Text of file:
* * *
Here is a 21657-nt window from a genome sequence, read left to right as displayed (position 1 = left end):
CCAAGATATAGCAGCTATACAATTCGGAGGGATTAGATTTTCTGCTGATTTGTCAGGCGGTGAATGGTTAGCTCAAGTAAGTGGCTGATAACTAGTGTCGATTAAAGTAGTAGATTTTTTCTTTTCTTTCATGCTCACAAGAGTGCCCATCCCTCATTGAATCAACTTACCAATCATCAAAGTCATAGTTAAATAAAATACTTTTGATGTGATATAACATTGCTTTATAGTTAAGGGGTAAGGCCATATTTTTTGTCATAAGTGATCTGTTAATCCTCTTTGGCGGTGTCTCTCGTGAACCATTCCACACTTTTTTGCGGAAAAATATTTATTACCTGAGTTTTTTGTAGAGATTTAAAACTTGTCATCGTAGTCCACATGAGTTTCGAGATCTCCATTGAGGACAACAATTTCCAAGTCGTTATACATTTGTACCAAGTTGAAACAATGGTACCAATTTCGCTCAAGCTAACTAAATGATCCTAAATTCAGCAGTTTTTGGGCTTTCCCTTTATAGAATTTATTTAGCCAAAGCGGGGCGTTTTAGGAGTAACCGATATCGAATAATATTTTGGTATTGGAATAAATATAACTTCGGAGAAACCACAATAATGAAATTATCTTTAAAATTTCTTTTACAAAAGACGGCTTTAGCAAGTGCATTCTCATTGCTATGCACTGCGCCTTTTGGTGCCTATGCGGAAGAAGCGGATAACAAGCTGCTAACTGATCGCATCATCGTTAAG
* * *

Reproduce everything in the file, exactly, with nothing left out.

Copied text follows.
Here is a 21657-nt window from a genome sequence, read left to right as displayed (position 1 = left end):
CCAAGATATAGCAGCTATACAATTCGGAGGGATTAGATTTTCTGCTGATTTGTCAGGCGGTGAATGGTTAGCTCAAGTAAGTGGCTGATAACTAGTGTCGATTAAAGTAGTAGATTTTTTCTTTTCTTTCATGCTCACAAGAGTGCCCATCCCTCATTGAATCAACTTACCAATCATCAAAGTCATAGTTAAATAAAATACTTTTGATGTGATATAACATTGCTTTATAGTTAAGGGGTAAGGCCATATTTTTTGTCATAAGTGATCTGTTAATCCTCTTTGGCGGTGTCTCTCGTGAACCATTCCACACTTTTTTGCGGAAAAATATTTATTACCTGAGTTTTTTGTAGAGATTTAAAACTTGTCATCGTAGTCCACATGAGTTTCGAGATCTCCATTGAGGACAACAATTTCCAAGTCGTTATACATTTGTACCAAGTTGAAACAATGGTACCAATTTCGCTCAAGCTAACTAAATGATCCTAAATTCAGCAGTTTTTGGGCTTTCCCTTTATAGAATTTATTTAGCCAAAGCGGGGCGTTTTAGGAGTAACCGATATCGAATAATATTTTGGTATTGGAATAAATATAACTTCGGAGAAACCACAATAATGAAATTATCTTTAAAATTTCTTTTACAAAAGACGGCTTTAGCAAGTGCATTCTCATTGCTATGCACTGCGCCTTTTGGTGCCTATGCGGAAGAAGCGGATAACAAGCTGCTAACTGATCGCATCATCGTTAAG